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Title: Determining the role of the calcium sensing receptor in vascular smooth muscle cells via targeted gene deletion
Author: Schepelmann, Martin
ISNI:       0000 0004 5365 1878
Awarding Body: Cardiff University
Current Institution: Cardiff University
Date of Award: 2014
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The extracellular-Ca2+ sensing receptor (CaSR) is a G protein-coupled receptor which is essential for Ca2+ homeostasis in the body. The best studied function of the CaSR lies in the parathyroid gland, where hypercalcaemia activates the receptor which in consequence inhibits parathyroid hormone secretion. However, for other tissues like the vasculature the physiological and pathophysiological roles of the CaSR are a lot less well defined. The CaSR is expressed in all layers of blood vessels, the endothelium, the vascular smooth muscle cells (VSMC) and the tunica adventitia. Previous studies have suggested roles for the vascular CaSR in protection against vascular calcification and in blood pressure regulation. In the course of my thesis, I have investigated the specific roles of the vascular CaSR by characterising the phenotype of a transgenic mouse model of targeted CaSR deletion from VSMC (SM22α-Cre x LoxP-CaSR). In characterising this mouse model, I have made three principal discoveries: 1) The VSMC CaSR protects against vascular calcification induced by high Ca2+ and Pi in vitro. No calcification was discovered in mice lacking the VSMC CaSR in vivo, suggesting that this protective effect of the CaSR might only assert itself in pathological disease. 2) The VSMC CaSR contributes to blood pressure regulation. Mice lacking the VSMC CaSR exhibit hypotension which is due to impaired vascular contractility and therefore reduced total peripheral resistance. I propose a role for the VSMC CaSR as auto- / paracrine amplifier of VSMC contraction. Furthermore, knock-out mice exhibit bradycardia and sporadic cardiac remodelling. 3) Mice lacking the VSMC CaSR exhibit profound changes in mineral ion metabolism, together with severe hypercalcaemia, hypercalciuria, hyperphosphaturia and increased 1,25-(OH)2-Vitamin D3 and phosphaturic FGF23 levels, and decreased bone mineral density, consistent with a phenotype resembling primary hyperparathyroidism. The mechanisms behind this influence remain yet to be fully understood.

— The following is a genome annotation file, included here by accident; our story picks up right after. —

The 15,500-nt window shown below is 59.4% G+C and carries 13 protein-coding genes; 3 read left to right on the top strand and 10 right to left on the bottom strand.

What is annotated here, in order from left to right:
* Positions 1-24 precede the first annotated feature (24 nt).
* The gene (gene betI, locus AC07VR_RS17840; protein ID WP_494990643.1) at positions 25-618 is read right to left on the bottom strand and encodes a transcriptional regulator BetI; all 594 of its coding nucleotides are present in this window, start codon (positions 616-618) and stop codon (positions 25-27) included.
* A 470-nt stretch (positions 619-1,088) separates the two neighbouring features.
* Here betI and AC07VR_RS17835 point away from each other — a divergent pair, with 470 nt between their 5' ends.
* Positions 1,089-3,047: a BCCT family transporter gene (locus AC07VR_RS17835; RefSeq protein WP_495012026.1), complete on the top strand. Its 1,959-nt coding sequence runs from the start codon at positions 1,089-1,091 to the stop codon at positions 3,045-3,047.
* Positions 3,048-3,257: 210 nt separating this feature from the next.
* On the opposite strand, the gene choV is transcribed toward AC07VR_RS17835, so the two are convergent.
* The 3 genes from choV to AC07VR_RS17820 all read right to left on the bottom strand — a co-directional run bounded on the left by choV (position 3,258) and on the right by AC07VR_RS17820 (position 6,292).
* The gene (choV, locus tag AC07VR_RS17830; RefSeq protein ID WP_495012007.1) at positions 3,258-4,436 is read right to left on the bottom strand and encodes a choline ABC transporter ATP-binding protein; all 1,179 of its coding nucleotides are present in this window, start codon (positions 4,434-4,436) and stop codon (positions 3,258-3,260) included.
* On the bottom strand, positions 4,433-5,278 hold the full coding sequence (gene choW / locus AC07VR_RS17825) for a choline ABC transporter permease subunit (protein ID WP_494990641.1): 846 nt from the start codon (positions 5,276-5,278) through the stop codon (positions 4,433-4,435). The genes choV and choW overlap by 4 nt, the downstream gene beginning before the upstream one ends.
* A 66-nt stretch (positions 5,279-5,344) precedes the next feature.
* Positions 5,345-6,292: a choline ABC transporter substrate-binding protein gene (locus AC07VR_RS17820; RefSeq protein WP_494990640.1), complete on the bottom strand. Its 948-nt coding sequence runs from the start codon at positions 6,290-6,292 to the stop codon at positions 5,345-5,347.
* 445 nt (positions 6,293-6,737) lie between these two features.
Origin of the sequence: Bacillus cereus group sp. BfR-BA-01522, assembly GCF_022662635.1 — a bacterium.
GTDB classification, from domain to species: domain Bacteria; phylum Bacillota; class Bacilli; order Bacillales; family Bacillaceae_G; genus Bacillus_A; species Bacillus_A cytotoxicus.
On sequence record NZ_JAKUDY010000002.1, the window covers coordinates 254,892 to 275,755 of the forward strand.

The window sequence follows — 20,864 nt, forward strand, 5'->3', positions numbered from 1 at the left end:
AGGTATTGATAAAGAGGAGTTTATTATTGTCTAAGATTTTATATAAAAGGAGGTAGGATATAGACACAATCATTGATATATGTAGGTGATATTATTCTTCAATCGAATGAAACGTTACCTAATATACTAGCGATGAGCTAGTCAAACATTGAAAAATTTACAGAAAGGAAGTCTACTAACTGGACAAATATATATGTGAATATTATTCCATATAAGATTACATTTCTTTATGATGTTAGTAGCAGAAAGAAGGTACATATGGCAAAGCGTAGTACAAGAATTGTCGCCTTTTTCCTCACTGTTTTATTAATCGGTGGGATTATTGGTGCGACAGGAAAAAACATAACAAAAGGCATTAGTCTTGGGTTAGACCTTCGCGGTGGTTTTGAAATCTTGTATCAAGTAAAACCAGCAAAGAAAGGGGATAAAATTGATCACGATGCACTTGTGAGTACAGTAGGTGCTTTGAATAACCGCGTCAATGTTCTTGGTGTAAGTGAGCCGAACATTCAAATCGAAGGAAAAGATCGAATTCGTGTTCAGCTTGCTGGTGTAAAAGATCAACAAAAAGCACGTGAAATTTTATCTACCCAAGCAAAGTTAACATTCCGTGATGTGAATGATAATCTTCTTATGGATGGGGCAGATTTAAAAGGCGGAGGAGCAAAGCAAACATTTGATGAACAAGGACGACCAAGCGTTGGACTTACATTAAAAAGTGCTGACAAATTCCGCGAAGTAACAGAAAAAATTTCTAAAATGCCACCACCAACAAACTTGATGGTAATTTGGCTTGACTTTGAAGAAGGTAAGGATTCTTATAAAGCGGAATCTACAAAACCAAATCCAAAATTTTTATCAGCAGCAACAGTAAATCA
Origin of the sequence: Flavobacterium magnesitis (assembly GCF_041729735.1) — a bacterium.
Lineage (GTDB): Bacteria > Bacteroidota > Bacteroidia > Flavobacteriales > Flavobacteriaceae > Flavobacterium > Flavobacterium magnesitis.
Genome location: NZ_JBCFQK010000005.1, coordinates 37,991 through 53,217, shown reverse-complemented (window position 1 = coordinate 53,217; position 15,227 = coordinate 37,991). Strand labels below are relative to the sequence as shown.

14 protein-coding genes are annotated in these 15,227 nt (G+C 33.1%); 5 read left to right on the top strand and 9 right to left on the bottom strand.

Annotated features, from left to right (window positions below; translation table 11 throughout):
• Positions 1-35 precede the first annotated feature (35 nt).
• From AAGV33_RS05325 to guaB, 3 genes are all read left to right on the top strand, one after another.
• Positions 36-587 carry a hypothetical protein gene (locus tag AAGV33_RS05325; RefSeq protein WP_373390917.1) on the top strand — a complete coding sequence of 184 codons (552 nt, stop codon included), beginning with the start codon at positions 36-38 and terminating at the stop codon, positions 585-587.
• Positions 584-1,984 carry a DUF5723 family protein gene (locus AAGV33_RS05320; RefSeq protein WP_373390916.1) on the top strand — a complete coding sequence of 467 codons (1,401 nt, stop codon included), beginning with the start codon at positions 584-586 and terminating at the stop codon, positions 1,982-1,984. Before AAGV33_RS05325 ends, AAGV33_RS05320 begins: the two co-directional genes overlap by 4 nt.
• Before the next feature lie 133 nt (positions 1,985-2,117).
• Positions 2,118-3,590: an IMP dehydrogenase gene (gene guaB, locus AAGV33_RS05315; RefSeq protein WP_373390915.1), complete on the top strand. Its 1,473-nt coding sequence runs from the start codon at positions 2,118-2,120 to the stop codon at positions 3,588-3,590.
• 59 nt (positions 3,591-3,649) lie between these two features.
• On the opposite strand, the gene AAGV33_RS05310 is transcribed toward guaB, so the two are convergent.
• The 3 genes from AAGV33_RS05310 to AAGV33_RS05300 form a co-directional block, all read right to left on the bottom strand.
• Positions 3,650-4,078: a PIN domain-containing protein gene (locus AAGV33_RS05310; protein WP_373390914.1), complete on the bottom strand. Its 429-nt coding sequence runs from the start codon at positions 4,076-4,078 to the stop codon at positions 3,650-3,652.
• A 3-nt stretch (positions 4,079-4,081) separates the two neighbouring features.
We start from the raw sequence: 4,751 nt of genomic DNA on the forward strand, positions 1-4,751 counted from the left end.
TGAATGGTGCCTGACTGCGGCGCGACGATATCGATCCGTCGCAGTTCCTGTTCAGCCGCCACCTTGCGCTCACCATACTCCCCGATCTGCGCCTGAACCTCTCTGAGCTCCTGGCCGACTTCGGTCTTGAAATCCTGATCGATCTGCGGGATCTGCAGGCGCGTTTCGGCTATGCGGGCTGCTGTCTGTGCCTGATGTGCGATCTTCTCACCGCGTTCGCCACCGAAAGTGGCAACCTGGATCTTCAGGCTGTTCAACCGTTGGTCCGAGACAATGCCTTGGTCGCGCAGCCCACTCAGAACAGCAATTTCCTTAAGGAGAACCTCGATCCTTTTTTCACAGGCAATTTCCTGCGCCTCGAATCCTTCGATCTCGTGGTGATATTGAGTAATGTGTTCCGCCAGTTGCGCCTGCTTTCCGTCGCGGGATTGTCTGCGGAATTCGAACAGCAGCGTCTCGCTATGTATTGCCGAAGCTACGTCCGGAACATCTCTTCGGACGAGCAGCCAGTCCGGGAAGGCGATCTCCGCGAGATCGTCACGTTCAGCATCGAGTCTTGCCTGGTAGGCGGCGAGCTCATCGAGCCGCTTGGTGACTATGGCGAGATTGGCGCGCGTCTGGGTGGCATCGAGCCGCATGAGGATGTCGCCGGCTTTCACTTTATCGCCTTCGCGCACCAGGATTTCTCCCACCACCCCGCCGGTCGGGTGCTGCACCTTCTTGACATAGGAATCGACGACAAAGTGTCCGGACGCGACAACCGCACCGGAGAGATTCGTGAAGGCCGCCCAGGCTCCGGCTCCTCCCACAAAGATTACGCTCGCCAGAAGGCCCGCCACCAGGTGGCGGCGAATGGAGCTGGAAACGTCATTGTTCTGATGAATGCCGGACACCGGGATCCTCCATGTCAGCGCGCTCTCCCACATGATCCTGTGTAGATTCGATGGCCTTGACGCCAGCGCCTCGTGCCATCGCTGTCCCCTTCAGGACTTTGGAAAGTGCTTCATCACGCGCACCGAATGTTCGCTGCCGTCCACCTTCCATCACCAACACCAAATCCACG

Supervisor: Not available Sponsor: Not available
Qualification Name: Thesis (Ph.D.) Qualification Level: Doctoral
EThOS ID:  DOI: Not available
Keywords: QR Microbiology